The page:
Arguably usul al-fiqh has existed by virtue of necessity for as long as fiqh has. There can be no fiqh in the absence of its related sources and derivational methodologies. The relationship between these distinct disciplines is comparable to that of grammar and language with usul setting out standard criteria for the correct deduction of rules of fiqh from its sources. Thus both disciplines have accompanied one another by necessity from the outset Kamali 1991. However, the codification of fiqh preceded that of usul. In the early Islamic era, there was not an impetus to codify usul al-fiqh. Whilst the Prophet may Allah's peace and blessings be upon him was alive he provided guidance and solutions to problems through divine revelation and direct rulings. Following his death when novel situations presented themselves the companions performed ijtihaad with reference to the divine sources without a pressing need to explicitly detail their methodology. Their authoritativeness in this respect can be attributed to their exalted position as the direct recipients of prophetic teachings which cultivated within them a unique intimacy to the sources and intrinsic mastery of derivation. Their successors. Tabi un was able to similarly carry out ijtihaad without prompting a need to explicate their methodology Nadwi 1999. During and following the latter period of this generation however, the expansion of the territorial domain of Islam gave rise to new challenges. The mixing of Arabs and non-Arabs diluted the Arabic language new realities requiring the exercise of ijtihaad increased and there was the emergence of increasing variance and disputation in juristic thought. The divergent legal opinions could be traced geographically as a result of the scattered dissemination of Ahadith and legal judgments of the companions.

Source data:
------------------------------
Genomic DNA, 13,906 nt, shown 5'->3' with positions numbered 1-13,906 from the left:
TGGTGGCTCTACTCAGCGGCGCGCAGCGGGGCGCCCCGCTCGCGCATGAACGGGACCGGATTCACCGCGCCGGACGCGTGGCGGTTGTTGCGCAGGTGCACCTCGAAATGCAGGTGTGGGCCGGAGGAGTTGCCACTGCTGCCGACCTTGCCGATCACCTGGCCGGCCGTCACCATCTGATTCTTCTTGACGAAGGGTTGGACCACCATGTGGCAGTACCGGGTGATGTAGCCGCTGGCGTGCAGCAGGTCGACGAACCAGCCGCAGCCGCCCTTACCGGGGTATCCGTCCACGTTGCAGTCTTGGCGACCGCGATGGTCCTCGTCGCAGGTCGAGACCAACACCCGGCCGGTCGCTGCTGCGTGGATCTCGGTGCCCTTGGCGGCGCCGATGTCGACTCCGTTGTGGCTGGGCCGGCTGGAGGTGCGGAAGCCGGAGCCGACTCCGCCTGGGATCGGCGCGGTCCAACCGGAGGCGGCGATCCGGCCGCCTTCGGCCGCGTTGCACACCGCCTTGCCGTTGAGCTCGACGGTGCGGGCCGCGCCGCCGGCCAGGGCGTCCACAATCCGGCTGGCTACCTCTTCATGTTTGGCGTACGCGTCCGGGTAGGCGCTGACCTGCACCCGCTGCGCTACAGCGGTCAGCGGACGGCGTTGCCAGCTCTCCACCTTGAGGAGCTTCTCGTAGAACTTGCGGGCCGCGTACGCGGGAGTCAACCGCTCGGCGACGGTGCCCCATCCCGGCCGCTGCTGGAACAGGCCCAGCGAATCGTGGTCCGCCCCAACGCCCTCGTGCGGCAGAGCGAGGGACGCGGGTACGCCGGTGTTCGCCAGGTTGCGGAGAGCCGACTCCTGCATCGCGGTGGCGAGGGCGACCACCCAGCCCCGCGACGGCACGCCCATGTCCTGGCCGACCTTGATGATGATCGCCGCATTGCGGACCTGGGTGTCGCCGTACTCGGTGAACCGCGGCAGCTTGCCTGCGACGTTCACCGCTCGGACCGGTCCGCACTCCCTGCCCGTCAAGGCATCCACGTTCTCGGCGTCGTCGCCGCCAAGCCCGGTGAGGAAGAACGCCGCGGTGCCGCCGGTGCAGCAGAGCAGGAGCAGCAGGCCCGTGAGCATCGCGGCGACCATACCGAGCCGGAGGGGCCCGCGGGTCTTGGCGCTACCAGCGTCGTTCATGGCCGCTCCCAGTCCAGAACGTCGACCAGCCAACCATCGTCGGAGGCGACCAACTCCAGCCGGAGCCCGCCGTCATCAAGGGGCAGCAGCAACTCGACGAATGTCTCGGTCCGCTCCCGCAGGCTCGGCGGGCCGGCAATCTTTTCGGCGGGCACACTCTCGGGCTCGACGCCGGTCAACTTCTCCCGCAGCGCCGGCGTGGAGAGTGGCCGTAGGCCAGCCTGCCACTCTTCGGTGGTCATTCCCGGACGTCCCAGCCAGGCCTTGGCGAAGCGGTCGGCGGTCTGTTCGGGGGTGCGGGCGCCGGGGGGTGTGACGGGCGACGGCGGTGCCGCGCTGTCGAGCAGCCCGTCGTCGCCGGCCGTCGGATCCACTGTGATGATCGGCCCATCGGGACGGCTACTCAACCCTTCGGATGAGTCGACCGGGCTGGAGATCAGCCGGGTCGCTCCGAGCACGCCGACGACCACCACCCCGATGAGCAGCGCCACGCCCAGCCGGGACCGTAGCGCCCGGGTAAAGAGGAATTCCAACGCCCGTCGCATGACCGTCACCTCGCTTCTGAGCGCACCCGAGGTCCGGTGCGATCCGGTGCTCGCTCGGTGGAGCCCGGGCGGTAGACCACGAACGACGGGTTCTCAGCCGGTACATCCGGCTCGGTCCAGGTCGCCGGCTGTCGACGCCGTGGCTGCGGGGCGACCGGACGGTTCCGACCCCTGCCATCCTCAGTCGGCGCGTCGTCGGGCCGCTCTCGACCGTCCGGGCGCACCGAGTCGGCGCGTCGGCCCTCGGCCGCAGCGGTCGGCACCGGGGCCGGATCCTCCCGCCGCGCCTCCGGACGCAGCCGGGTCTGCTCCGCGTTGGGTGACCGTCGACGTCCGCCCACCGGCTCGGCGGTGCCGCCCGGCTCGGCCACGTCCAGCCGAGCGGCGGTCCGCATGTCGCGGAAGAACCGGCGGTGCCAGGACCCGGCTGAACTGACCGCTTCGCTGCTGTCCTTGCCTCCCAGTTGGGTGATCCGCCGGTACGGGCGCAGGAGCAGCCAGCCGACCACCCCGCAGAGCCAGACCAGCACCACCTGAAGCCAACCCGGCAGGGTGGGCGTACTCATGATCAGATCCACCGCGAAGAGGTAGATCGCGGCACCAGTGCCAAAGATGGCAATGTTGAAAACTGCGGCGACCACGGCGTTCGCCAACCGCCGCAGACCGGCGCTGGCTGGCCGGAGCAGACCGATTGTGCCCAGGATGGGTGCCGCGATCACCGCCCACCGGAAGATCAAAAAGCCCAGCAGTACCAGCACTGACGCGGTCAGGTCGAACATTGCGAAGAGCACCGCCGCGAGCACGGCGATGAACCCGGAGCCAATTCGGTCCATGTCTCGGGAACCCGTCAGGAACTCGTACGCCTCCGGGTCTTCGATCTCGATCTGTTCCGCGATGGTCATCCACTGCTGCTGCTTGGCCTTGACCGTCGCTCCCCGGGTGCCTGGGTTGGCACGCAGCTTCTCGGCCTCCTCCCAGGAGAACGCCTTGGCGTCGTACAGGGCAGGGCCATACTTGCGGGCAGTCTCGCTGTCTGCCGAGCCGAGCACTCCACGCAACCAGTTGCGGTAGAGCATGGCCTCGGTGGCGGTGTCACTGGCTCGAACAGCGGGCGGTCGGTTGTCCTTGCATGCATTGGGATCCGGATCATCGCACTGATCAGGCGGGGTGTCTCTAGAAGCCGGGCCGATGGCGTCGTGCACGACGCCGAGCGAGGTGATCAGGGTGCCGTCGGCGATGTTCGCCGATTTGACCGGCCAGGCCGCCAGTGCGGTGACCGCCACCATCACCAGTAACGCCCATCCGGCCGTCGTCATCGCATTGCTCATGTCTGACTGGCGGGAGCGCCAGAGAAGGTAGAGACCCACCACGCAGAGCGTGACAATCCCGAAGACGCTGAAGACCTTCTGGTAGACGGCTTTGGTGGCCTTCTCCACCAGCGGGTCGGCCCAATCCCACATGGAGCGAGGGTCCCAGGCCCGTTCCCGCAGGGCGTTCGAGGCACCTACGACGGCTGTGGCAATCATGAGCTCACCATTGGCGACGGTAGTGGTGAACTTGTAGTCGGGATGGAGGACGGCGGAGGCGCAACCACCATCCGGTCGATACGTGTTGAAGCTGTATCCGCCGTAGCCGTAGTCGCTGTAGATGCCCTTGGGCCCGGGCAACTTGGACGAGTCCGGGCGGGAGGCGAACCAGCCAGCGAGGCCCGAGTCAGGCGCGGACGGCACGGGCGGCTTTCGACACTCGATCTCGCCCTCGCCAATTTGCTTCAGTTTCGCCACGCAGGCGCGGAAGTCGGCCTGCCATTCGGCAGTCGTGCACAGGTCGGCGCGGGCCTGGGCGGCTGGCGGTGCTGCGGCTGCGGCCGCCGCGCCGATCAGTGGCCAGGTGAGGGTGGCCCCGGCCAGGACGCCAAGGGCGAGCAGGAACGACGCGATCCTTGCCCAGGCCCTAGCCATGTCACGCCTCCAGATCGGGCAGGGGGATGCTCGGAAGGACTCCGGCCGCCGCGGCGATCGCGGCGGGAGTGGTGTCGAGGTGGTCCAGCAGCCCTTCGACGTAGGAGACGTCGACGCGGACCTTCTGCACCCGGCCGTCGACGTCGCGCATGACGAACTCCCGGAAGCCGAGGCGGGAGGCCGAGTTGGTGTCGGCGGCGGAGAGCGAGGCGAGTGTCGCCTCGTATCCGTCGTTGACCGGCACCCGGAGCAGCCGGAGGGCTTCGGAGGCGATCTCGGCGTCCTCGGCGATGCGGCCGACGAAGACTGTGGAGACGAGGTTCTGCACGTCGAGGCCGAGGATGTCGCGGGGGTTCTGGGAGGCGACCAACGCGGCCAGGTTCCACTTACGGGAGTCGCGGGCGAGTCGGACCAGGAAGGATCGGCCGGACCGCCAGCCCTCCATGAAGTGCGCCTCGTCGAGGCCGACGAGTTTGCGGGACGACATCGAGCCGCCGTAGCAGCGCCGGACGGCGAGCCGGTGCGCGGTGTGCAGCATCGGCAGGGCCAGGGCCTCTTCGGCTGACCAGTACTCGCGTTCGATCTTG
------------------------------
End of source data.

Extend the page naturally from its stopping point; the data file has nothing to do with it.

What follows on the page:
It is difficult to imagine a contemporary equivalent to Christopher Marlowe's choice of fourteenth century. Turk warlord as a subject for popular entertainment. The historical Timur had no immediate impact on English culture or history. Those English texts that had taken an interest in historical Muslims had more often than not described figures like Timur as barbarous and bloodthirsty princes of darkness, associated with tyranny, terror and the antichrist. In taking up the story of a long passed Muslim conqueror Marlowe tapped into commercial and diplomatic interests in Asian, Near Eastern and Northern African markets, as well as anxieties over the cultural exchanges accompanying such ventures. English joint-stock companies in the last quarter of the sixteenth century were exploring trade in precisely those areas of North Africa and the Levant that Marlowe's Tamburlaine plays traverse. The English were eager to expand their economy but concerned too with maintaining their standing in what Sir Thomas. More referred to as the common corps of Christendom.